The pattern of alcohol consumption plays a role here too, determining the effect on liver enzymes. Acute ingestion of alcohol with ART results in the inhibition of the liver enzymes (CYP2E1 and 3A4). However, chronic alcohol ingestion leads to enzyme induction, which may result in subtherapeutic levels of PIs and NNRTIs (Pujol 2003).
Organ damage: The liver
Alcohol use, in particular hazardous drinking, can lead to liver pathology (Szabo & Mandrekar 2010). Similarly, some ARV drugs, used over an extended period, may induce liver damage. The liver metabolises both alcohol and ARVs; and a diseased liver can process neither effectively. Hepatitis viruses and alcohol act synergistically, hastening the progression of liver disease (Neuman et al. 2012:4).
Wyles and Gerber (2005:181) conclude that liver dysfunction has a considerable impact on PI metabolism, but, on the whole, processing of NNRTIs and nucleoside reverse transcriptase inhibitors (NRTIs) are affected minimally. Liver toxicity is a common side effect with the use of nevirapine or lopinavir/ ritonavir. Liver problems only occur rarely with efavirenz. The altered drug metabolism in people with liver damage can be managed by adjusting drug doses (Highleyman 2005).
The South African Medicines Formulary (Rossiter 2012) suggests prescribing stavudine or lopinavir/ritinovir with caution in patients with a history of hepatic disease. For lamivudine and nevirapine, the caution is liver impairment, whilst for didanosine, the caution is alcoholism. People taking the latter drug should avoid all kinds of drinking, because of the potential for increased risk of pancreatitis (Manfredi & Calza 2008:99).
Co-morbid conditions and effects on other systems
Alcohol also has the potential to impact negatively on medicines used to treat HIV-related opportunistic infections, specifically those for treating tuberculosis (TB), hepatitis B virus and hepatitis C (Neuman, Monteiro & Rehm 2006:1395). For example, alcohol reduces the efficacy of rifampicin, which is used to treat HIV/TB co-infection (Moreno et al. 2001:1185). ARVs, furthermore, counteract some pharmacotherapies to treat alcoholism, for example, lopinavir and/or ritonavir is contraindicated with the use of disulfiram (Cvetkovic & Goa 2003:769).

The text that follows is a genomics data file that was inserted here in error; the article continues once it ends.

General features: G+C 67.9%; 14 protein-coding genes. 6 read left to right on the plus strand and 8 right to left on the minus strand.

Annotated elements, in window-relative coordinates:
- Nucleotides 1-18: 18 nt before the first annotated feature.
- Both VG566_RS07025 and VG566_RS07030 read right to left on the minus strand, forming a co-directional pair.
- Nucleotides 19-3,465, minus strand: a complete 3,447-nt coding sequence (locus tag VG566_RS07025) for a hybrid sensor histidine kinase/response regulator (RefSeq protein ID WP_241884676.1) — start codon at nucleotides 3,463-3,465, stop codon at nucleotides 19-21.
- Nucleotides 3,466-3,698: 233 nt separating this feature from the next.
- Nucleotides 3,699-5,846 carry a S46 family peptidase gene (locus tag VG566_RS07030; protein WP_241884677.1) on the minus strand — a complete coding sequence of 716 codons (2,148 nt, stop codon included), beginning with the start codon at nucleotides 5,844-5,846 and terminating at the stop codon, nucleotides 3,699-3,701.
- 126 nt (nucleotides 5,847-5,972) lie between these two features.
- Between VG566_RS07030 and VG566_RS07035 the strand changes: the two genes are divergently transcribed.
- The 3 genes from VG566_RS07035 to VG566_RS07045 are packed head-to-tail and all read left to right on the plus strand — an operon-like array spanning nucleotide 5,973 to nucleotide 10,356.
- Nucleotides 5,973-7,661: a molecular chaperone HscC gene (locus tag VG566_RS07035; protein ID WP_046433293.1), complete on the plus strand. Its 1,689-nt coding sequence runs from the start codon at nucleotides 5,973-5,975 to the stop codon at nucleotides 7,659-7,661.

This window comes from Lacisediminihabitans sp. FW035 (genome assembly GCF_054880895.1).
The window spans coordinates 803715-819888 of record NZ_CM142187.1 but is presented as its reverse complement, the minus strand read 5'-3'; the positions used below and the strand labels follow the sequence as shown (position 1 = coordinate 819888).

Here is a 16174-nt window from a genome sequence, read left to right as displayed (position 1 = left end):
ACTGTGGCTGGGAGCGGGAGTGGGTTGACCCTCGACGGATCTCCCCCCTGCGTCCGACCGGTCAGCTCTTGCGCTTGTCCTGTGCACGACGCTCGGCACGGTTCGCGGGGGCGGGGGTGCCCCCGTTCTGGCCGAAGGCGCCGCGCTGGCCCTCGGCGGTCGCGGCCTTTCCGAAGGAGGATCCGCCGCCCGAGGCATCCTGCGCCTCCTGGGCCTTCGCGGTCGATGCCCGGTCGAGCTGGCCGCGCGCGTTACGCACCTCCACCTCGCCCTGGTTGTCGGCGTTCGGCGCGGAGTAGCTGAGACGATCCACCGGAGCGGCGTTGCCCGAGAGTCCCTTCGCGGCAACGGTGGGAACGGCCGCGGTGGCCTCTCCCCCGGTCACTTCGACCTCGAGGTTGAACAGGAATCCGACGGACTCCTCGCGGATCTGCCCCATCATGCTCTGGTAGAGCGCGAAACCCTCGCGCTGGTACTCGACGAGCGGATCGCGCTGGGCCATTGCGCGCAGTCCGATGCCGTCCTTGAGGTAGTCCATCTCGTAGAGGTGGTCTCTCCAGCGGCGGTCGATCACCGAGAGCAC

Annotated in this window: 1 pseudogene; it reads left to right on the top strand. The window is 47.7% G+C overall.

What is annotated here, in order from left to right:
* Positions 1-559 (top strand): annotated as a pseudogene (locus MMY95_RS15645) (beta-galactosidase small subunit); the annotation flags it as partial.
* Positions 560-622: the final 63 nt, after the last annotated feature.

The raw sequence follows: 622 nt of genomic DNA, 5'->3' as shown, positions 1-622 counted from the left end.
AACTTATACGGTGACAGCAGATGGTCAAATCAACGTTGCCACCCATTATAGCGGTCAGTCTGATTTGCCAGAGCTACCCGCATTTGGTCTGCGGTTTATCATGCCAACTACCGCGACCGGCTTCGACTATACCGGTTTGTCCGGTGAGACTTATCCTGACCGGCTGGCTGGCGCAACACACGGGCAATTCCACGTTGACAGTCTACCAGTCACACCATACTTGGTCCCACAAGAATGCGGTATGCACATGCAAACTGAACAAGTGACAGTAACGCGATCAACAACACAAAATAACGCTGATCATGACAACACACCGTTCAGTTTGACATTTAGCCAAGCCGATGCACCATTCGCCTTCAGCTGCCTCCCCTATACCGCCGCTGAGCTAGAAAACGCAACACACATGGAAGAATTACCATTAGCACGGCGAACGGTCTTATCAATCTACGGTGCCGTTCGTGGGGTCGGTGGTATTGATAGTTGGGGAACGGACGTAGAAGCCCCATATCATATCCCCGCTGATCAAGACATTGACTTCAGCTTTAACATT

Some ARVs raise blood lipids levels (such as cholesterol and triglycerides) and heavy alcohol consumption may exacerbate this (Míguez-Burbano, Lewis & Malow 2009b:176). Resulting dyslipidaemias enhance risk for cardiovascular disease, which is also associated with alcohol use. Also, peripheral neuropathies from dideoxyinosine (LeLacheur & Simon 1991:538) may be worsened by the neurotoxic effects of alcohol.
Alcohol use for persons living with HIV
There are differing views regarding whether moderate use of alcohol is harmful for persons living with HIV (PLWH), although there is widespread lay and medical professional agreement that use of alcohol and HIV treatment do not mix well (Kalichman et al. 2009:449). Bryant (2006:1465), for example, states that current research supports the conclusion that 'perhaps no level of alcohol consumption is "safe" once individuals are infected with HIV'. On the other hand, a British publication maintains that there is no evidence that moderate alcohol consumption is harmful for HIV-infected people (Carter 2011). Alcohol consumption may help allay anxiety and the moderate consumption of alcohol may serve as a coping mechanism for individuals struggling to come to terms with the disease. Furthermore, certain alcoholic beverages such as red wine are considered to have health benefits. A glass of wine can serve as an appetite stimulant, which may benefit some HIV-positive individuals with appetite loss. Conigliaro et al. (2006:S1) state that the quantity and frequency of alcohol consumption that constitutes a measurable harm for HIV patients has not yet been established, but is likely to be less than that recommended for the general population. Ellison (2002:6) observes that, unlike other populations, it has not been demonstrated that alcohol has beneficial health effects for HIV-positive people. Notably, in HIV-infected individuals, the threshold level of cognitive impairment that affected non-adherence occurred at moderate, not at high, levels of alcohol consumption. This lower tolerance level results from the effect of the virus, ART and, possibly, ageing (Braithwaite et al. 2008:1651). Importantly, it is ill-advised for an individual to reduce or suddenly discontinue alcohol consumption after a long period of excessive intake as this might precipitate alcohol withdrawal syndrome.